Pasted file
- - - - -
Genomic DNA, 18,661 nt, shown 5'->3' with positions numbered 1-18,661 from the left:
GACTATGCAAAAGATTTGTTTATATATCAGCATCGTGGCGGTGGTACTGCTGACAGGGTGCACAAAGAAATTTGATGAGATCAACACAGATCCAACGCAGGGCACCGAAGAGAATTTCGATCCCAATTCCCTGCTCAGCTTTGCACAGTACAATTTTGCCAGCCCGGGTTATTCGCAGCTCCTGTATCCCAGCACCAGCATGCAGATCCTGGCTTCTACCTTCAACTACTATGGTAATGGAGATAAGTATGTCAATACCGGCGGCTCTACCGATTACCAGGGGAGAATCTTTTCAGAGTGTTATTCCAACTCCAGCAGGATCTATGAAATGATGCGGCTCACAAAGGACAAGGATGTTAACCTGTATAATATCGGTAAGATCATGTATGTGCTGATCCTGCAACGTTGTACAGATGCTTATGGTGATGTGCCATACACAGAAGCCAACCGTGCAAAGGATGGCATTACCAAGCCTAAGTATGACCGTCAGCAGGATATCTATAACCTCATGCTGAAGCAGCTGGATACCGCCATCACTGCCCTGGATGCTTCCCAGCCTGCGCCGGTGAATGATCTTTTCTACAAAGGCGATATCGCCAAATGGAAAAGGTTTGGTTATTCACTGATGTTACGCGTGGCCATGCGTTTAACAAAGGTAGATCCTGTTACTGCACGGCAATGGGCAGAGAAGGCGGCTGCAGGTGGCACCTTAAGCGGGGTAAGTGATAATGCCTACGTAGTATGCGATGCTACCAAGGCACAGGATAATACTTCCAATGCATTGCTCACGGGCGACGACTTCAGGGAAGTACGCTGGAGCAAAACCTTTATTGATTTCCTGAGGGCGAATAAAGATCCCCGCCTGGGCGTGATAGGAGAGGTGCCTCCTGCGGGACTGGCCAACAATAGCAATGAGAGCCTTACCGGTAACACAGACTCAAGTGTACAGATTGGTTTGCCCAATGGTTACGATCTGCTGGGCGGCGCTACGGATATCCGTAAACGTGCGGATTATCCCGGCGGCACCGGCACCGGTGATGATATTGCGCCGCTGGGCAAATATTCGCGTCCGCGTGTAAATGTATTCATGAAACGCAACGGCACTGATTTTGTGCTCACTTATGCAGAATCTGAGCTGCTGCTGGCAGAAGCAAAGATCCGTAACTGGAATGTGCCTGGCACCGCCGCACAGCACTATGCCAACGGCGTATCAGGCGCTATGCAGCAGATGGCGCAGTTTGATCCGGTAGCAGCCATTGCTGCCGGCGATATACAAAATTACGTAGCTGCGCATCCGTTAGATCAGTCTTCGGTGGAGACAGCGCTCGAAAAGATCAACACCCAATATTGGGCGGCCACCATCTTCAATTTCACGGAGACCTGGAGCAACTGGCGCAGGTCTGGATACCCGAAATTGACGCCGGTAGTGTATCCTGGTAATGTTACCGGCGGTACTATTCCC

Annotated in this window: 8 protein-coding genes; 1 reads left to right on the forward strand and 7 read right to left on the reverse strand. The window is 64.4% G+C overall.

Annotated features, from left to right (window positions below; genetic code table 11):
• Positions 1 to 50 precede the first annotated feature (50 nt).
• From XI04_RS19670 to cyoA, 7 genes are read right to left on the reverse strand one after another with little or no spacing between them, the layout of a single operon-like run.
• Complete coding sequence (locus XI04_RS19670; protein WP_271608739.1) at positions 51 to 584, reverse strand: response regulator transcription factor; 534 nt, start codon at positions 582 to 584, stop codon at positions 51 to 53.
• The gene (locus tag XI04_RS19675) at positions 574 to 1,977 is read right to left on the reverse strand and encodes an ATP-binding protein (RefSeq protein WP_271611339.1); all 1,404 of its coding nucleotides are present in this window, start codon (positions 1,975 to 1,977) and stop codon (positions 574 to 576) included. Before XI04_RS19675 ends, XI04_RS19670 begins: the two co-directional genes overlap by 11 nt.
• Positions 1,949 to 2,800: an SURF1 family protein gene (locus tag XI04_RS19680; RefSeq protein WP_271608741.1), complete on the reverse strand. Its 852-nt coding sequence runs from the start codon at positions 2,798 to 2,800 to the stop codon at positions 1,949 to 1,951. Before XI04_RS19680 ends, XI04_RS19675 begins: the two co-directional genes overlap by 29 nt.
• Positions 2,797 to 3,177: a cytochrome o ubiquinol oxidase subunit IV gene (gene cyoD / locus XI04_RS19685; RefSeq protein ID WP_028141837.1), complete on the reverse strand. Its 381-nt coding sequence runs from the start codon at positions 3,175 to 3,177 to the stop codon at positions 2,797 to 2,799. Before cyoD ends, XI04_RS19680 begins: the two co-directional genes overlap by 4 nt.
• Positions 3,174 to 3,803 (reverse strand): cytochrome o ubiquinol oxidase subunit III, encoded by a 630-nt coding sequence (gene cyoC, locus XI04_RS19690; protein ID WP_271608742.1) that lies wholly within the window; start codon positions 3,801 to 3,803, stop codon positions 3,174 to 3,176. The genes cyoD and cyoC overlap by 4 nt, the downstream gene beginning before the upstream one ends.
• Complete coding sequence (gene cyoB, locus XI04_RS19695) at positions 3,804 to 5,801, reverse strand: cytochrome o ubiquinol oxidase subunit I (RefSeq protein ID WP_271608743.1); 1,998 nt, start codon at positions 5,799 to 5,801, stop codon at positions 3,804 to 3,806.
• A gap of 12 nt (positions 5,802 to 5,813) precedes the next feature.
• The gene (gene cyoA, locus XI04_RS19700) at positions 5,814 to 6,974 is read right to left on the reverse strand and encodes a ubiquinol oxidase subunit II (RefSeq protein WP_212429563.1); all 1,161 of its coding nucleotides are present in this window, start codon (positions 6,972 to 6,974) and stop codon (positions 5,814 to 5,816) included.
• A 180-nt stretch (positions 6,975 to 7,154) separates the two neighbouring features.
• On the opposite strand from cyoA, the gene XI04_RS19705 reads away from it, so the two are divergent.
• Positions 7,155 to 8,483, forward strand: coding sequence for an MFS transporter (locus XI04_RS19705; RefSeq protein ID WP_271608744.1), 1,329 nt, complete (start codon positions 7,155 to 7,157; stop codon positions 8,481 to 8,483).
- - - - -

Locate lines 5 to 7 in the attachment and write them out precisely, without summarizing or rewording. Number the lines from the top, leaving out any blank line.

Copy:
• Positions 1 to 50 precede the first annotated feature (50 nt).
• From XI04_RS19670 to cyoA, 7 genes are read right to left on the reverse strand one after another with little or no spacing between them, the layout of a single operon-like run.
• Complete coding sequence (locus XI04_RS19670; protein WP_271608739.1) at positions 51 to 584, reverse strand: response regulator transcription factor; 534 nt, start codon at positions 582 to 584, stop codon at positions 51 to 53.